I think we have a myriad of goo ideas (and not so good ideas) being poorly implemented. We want inclusion (something I support in general) and lower drop-out rates (another fine goal) and awareness and strategies for the host of atypical behavioral situations (well, of course) and I think this leads to some teachers and even schools and school districts taking some very bad short cuts. I'd also say our straying from the village mentality means a greater barrier between families and teachers (despite boasts of the opposite) where there is a discipline discrepancy.

    I too hate the "special points" and I do not use a chart system or reward box in my classroom because, darn it, I'm just asking for some basic good behavior.

    That, of course, is on the behavior side.

    But inclusion, differentiation, and all of that adds more sets of challenges and a learning curve most teachers haven't quite mastered.
     
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  13. AmyMyNamey

    AmyMyNamey Comrade

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    May 18, 2017

    No, they are worse.

    We've had a HUGE uptick in the number of emotionally disturbed kids we normally see, something like a ten-fold increase. In one year.

    And more kids who should be in self-contained classrooms are being dumped into regular classes where they can't measure up or control themselves. Around here, it is common to have a class wherein fully half or more of the children have significant mental deficits.

    This is what happens when the local economy tanks, the largest employers leave, and property values crash: a massive influx of poverty, crime, abuse and neglect.
     
  14. MissScrimmage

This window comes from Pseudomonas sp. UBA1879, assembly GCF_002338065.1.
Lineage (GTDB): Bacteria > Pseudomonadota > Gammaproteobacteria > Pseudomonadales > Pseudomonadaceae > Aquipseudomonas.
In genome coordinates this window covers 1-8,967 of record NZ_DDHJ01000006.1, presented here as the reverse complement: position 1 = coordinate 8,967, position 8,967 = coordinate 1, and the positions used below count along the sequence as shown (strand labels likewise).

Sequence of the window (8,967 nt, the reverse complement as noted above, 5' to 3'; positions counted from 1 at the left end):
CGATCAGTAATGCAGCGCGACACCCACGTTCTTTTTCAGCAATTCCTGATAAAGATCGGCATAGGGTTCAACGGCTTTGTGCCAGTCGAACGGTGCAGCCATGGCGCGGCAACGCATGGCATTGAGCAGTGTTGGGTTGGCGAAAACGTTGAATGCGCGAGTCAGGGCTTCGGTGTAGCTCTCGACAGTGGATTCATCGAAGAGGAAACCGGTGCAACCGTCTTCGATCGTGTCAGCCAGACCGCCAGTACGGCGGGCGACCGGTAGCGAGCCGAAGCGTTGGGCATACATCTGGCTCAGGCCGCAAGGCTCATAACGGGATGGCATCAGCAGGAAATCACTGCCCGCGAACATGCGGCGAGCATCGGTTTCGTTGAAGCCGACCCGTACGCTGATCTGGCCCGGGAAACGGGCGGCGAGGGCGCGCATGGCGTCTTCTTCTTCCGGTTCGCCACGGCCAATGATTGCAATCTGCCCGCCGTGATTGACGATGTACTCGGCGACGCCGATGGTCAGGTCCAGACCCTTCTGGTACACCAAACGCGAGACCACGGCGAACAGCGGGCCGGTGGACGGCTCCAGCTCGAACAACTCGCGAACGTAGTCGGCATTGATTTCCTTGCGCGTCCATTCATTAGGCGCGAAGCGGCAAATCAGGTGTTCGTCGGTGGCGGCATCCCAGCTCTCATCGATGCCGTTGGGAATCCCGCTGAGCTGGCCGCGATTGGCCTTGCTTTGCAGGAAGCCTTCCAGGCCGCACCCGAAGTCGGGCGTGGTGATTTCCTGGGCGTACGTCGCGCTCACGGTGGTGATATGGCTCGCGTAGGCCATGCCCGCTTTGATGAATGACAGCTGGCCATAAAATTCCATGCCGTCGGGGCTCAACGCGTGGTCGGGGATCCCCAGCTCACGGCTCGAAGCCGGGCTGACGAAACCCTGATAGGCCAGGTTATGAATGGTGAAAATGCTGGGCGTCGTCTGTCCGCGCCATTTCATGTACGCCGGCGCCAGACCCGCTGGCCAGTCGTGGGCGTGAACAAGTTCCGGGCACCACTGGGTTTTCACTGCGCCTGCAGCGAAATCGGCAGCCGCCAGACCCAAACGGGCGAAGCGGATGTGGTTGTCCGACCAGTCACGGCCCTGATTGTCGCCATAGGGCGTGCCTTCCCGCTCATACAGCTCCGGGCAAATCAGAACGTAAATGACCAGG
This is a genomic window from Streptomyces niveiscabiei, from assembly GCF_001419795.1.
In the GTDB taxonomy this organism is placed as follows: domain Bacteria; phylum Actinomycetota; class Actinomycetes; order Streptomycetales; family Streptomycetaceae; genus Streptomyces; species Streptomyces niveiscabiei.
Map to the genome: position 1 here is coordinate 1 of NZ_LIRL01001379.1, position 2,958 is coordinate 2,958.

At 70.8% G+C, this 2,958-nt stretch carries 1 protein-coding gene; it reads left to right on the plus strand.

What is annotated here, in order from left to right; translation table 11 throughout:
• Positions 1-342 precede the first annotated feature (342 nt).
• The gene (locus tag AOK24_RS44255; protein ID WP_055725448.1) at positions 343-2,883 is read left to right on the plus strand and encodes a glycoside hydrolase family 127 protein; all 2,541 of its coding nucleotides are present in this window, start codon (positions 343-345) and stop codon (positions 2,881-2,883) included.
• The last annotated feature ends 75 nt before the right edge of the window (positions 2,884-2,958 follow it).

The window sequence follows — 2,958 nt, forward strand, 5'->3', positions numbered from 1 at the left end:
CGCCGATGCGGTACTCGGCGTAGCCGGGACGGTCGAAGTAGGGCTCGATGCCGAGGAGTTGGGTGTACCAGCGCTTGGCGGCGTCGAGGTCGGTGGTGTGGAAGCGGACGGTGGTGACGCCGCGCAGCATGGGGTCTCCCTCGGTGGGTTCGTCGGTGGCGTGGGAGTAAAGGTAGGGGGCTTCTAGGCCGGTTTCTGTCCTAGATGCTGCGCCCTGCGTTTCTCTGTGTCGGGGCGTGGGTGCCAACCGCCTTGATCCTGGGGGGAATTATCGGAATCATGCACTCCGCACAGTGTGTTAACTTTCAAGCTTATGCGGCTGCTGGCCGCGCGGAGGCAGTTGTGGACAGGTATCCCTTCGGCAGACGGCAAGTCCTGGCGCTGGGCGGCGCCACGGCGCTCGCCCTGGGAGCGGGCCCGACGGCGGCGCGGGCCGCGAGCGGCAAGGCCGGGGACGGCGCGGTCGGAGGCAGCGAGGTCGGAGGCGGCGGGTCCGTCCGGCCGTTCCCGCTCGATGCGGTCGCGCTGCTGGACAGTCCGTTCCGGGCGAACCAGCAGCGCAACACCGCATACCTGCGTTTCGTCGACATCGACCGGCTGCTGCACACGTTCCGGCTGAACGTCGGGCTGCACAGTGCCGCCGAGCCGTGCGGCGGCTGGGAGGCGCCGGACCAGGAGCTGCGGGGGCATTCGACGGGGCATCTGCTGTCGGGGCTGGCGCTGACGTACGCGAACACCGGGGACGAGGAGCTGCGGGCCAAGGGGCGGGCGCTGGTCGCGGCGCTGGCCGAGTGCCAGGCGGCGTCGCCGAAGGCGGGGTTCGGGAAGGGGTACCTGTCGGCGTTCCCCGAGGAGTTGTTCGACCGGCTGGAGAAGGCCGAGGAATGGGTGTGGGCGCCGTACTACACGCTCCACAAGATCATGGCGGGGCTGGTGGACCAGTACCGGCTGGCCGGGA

MissScrimmage Fanatic

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    May 18, 2017

    During my very tough year that I mentioned earlier in this thread, I cried in the principal's office more than once, simply due to stress. At on point I said to my principal, "I can't do this for another 30 years. I don't know how you have done it for so long." To which she replied, "I haven't done THIS for 30 years, a lot has changed since I started teaching."

    Things have changed in the last few decades, and other things haven't. Out of my 6 years in the classroom, that was by far the most challenging one. The other 5 years were typical - kids are kids, but it was nothing dreadful. I really enjoyed it!
     
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  15. AmyMyNamey

    AmyMyNamey Comrade

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    May 19, 2017

    I'd like to know what state you're in. You described what we saw in Indiana. THIS year was far worse. We've always had bad kids. We've always had troubled kids. THIS year was the worst I've ever seen.
     
  16. GPC0321

    GPC0321 Companion

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    May 19, 2017

    I would argue that the teachers who stick in the job for 30 years also change over that time. As we get older and more set in our ways, we tend to be less tolerant, have less energy, and might be less forgiving than we were as younger, fresher, more energetic teachers. I'm not saying that kids aren't the bulk of the equation, but we cannot discount our own evolution as career educators either.

    I've been teaching for 15 and a half years, and the group I had in the 2015-2016 school year was one of the best I've ever had. The group I have now...not so much. But I don't think the kids as a whole have gotten worse. I think today's kids offer up a new set of challenges that kids 15-20 years ago didn't pose for us, but even when I was in high school (graduated 25 years ago), we had bad kids. Heck, I was a "good kid" and I skipped school with friends and toilet papered a teacher's house. Me. An honor student who was always polite and well-behaved in class. I was a dumb kid. I did dumb things. All kids do. It's just that as we get older and wiser, we sometimes forget just how stupid we used to be, LOL.